Windows Gets Caught Up in U.S.-China Trade Tiff
With no signs of the trade war between the U.S. and China slowing down any time soon, things were ratcheted up another level this week. The disdain that the U.S. government has for China’s telecommunications firm Huawei is well known, and the steps they’ve taken to keep the company’s technology out of the U.S. has been well documented. Perhaps in response to those efforts to blackball the largest Chinese telecom firm, China took aim at a U.S.-based tech giant: Windows.
According to a report in the Epoch Times, Chinese government officials are preparing to replace the Windows operating system in the country’s military with their own home-grown OS. China’s reasoning for the decision? To prevent the U.S. from hacking into China’s military network.
The “Internet Security Information Leadership Group” was established by the Chinese government to execute the task of building out the Windows replacement. In addition, the group is evaluating the UNIX operating system, which is used on some servers within the People’s Liberation Army, and the German-developed programmable logic controller, which is used in 70 percent of China’s industrial control system, according to the report.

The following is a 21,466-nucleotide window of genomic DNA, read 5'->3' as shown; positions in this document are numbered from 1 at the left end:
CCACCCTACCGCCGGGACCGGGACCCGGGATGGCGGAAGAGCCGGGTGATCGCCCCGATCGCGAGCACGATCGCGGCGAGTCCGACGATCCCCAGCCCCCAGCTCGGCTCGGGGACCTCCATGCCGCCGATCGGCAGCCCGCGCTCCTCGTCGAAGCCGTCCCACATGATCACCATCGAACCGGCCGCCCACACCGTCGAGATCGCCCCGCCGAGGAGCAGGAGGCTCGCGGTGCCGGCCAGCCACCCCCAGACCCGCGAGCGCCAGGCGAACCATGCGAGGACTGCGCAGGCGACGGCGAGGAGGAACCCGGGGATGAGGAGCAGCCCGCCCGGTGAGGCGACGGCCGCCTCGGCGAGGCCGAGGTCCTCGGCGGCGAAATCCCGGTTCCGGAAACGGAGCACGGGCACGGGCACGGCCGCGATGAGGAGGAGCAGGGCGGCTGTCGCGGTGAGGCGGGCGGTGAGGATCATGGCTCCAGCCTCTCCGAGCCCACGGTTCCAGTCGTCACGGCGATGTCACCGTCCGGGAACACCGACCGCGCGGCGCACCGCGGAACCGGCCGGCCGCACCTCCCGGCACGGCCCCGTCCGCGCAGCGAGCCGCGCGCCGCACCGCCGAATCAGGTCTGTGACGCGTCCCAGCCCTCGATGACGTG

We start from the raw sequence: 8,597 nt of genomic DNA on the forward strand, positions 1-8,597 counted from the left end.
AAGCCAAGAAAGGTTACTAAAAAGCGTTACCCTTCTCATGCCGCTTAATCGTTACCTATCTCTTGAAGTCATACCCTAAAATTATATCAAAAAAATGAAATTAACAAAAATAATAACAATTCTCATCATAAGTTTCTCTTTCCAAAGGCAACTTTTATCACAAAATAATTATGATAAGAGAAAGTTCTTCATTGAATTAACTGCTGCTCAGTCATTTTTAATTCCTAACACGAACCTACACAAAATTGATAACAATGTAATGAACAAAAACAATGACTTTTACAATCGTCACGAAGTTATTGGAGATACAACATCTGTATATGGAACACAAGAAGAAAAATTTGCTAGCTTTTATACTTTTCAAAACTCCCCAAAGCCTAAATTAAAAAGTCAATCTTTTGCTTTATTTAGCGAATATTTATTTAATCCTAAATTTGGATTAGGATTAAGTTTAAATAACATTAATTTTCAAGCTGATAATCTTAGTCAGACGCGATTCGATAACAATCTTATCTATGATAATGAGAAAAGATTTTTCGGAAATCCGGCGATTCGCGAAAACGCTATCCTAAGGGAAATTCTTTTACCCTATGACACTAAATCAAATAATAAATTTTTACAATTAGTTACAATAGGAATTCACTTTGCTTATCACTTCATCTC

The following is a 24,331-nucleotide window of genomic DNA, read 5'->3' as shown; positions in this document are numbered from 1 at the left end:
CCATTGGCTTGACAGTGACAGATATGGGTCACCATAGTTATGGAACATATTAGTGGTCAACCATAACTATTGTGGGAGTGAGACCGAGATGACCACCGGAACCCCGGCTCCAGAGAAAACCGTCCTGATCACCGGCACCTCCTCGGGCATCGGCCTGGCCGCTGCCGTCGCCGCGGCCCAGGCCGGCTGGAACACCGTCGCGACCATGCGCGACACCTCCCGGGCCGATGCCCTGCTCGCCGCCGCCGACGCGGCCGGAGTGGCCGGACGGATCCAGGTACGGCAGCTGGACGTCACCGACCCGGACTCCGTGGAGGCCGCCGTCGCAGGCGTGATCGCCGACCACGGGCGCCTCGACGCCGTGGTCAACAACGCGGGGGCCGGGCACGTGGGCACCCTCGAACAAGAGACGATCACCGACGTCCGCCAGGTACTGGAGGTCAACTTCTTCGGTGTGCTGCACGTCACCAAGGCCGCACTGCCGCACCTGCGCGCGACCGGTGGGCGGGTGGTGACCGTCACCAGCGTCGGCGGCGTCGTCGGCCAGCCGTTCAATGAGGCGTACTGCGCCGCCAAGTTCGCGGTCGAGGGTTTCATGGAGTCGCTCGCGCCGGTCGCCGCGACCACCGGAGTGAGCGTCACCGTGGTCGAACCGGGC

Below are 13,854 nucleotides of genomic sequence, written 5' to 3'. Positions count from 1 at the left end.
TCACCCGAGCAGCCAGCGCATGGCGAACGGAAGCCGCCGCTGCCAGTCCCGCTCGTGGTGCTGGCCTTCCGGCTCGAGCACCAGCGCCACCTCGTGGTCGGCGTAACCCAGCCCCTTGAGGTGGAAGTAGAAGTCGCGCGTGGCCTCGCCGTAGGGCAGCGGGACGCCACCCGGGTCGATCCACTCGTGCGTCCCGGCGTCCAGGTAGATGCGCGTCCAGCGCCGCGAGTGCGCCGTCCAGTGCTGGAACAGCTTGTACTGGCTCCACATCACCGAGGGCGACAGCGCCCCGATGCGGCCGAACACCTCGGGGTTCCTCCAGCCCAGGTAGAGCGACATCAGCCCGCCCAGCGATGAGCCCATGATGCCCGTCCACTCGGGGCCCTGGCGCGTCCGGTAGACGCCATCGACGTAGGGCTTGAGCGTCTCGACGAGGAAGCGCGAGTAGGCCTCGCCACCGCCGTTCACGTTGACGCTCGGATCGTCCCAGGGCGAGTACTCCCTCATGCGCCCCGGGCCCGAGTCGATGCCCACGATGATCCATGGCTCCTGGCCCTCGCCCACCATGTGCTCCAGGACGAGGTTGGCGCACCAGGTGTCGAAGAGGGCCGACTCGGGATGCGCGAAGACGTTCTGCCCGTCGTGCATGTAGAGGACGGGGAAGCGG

Of course, China’s claiming that the U.S. could use the Windows operating system to hack into their government and military to steal secrets is essentially a “that’s what you are, but what am I?” second-grader kind of response to the U.S.’s own ban of Huawei—a company that has direct ties to the Chinese government.
Nonetheless, China’s decision is one that will, ironically, allow them to develop their own computer operating system that they can control and have direct access to—not that any other country or independent manufacturer would ever use that operating system in their products or, perhaps, even be given access to it if that’s something they were interested in. And it’s just another example of how toxic the relationship between China and the U.S. has become in recent months.